- The Winter Storm Watch takes effect on Thursday morning. Photo: Richard Reeve
As of January 15, Reagan National Airport has recorded 0.2 inches of snow so far this winter, which is 4.8 inches below the seasonal average, and January is down 2.2 inches for the month.
These numbers are likely to change, however, with a snow-maker developing for Thursday. An evolving low pressure system looks like it'll take a turn closer to Washington, and with plenty of cold air in place, the region may be in for a messy commute home on Thursday.
This system has been on our radar (figuratively speaking) all week, as it has shown up on every single model run and has been a part of every single forecast. The problem is that earlier this week, this low had been expected to stay south of D.C. with the northern extent of the precipitation to brush Fredericksburg and Southern Maryland.
Since then, there has been a trend in the models to take the main area of low pressure a bit farther to the north.
- 500mb vorticity plot showing the main energy over the Deep South
As a result the current trend is to push the precipitation northward over D.C., with areas north and west of the city (Frederick, Md. to northern Loudoun County, to Frederick, Va.) not really expected to see much precipitation at all. The D.C. metro area and points south should have some measurable snow to contend with by midday Thursday.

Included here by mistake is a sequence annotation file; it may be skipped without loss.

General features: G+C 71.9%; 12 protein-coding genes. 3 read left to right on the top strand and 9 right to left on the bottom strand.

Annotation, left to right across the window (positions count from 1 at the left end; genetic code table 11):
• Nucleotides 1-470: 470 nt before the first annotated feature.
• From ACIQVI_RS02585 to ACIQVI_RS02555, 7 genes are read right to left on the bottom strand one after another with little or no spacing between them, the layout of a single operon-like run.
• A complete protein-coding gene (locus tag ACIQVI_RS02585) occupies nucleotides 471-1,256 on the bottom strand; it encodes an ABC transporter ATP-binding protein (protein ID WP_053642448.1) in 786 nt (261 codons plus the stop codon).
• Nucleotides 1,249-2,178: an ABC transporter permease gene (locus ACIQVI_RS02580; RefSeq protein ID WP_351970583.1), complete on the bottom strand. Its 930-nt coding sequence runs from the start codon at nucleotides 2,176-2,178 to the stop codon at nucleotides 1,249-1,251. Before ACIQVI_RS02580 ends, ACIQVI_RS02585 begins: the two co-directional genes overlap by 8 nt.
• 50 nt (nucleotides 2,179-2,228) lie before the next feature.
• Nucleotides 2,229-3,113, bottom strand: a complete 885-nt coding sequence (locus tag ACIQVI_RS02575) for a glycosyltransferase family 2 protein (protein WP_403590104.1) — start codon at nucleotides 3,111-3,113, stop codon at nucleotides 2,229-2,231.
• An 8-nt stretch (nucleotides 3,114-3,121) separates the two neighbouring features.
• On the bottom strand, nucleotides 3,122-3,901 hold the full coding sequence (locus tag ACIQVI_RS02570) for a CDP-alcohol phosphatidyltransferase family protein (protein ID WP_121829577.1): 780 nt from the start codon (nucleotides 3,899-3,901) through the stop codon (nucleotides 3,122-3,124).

What can be expected Thursday:
The morning commute should be cool with temperatures starting in the mid to upper 30s with spotty light rain showers. Once everyone gets settled in at work and school, it appears the system will start to make its way into the D.C. area and start the change over to snow.
Here's something everyone should take note of: precipitation should start falling in the form of rain in the morning but change to sleet and snow throughout the morning and midday. The heaviest snow should fall during the afternoon and evening drive home.
- Winter Storm Watch issued for Thursday
A cold front will be pushing into the area midday and colder air will be sliding into the region which will help turn everything over to snow. The timing of the change over to snow will vary across the ABC7 viewing area and happen a little later south of Washington.
There will be a sharp difference in snowfall totals north to south due to a steep gradient in precipitation associated with the low pressure system. This and the timing of the change over to snow is the biggest forecast challenge at this time.
Forecasting snowfall amounts for this system is very challenging because of the aforementioned phase change, the exact track of the low, and the location of the sharp precipitation gradient/cutoff along with a few other factors. As of now, we expect 2 to 4 inches around the D.C. metro area with the potential for higher totals south. These numbers hinge on a few factors that will become more clear later today.
- Snow forecast for Thursday